Do you see the John Cena pattern? Get used to seeing John Cena, even if opponents can’t — I counted his name 26 times by page 12, including the title pages. And you know what name was missing? Author Steve Pantaleo doesn’t get credit on the cover or title pages, confined to the copyright page at the back of the book.

Like reading the phrase “John Cena” (fortunately without a registered trademark symbol, though I suspect someone along the way probably wanted it in there at every reference) again and again, the very term “Cenation” seems so forced and made up. (It’s appeared FOUR times in nearly 20 years of SLAM! Wrestling writing, in case you are wondering, this being the fifth.)It’s beginning to sound like I’m a Cena-hater, and I’m not. I have always enjoyed him for what he is, and absolutely respect him for his accomplishments. Yes, there are times that he’s been shoved down our throats, but at other times, he was the one solid, believable performer on a weak roster.

The whole “Let’s Go Cena” and “Cena Sucks!” dichotomy of the WWE Universe — another forced term — is addressed, which was a little surprise. But it speaks to Cena’s determination to walk the path of goodness through the years.

The basics of his rise from a Massachusetts fan-boy to a workout fiend and pro wrestler are told in reasonable-enough detail. It should be said that at no point is this anything close to an autobiography, nor does it try to be. Like a new, bright pastel-colour Cena T-shirt, it’s told in broad strokes, the sometimes-hard-to-read text on coloured backgrounds only meant to compliment and explain photos.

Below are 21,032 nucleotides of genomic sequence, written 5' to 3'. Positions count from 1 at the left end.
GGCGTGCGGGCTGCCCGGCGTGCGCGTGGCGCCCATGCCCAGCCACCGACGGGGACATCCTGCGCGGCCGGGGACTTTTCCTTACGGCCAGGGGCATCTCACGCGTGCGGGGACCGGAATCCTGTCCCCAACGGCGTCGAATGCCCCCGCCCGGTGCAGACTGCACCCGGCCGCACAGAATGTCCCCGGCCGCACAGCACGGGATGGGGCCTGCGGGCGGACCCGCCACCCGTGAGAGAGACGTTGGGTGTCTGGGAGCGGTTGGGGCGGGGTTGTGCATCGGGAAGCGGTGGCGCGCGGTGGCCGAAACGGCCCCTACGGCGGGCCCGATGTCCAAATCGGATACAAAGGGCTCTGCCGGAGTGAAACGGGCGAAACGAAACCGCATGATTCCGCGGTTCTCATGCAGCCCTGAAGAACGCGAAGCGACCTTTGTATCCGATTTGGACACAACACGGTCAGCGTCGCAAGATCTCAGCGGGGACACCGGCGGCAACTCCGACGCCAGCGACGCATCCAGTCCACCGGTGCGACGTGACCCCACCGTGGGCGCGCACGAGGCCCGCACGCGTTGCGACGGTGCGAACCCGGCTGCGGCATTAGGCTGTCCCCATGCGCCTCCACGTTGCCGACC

It sticks to storylines for his best matches and best feuds, but mainly the ones deemed safe. CM Punk is mentioned plenty of times, but he is not ever featured as one of the “rivals” like Edge or Chris Jericho. Likewise, Eddie Guerrero isn’t a featured rival, and probably should have been over, say, Nexus.I guess it’s a testament to how long he’s been around and how long that I’ve been watching wrestling that I found myself often going, “Oh, I forgot about that.” Other things no doubt go right over the head of newer fans but will be treasured memories for old-schoolers.

Of course, the victors write the history books, so if WWE claims that Harley Race was the first U.S. champion, winning it in 1975, then it must be true.

The one thing that was left out of the book was Cena and his love interests, which is odd given how featured his relationship to Nikki Bella has been on Total Divas. So storyline kisses with A.J. Lee, Eve, or Maria Kanellis don’t matter. His real-life divorce from his first wife is not there.

Hustle, Loyalty, Respect: The World of John Cena is not quite a love-in, but it’s pretty darn close. Those loyal to Cena will hustle to the bookstore and respect what they find. Others, maybe not so much.


QUINN & GREG OLIVER are the co-authors of Duck with the Puck, which received praise from Don Cherry: “You described how I felt as a young boy. I could hardly wait for the ice to freeze. Great job! You will follow your Dad with books.” Order the book (and others by Greg) at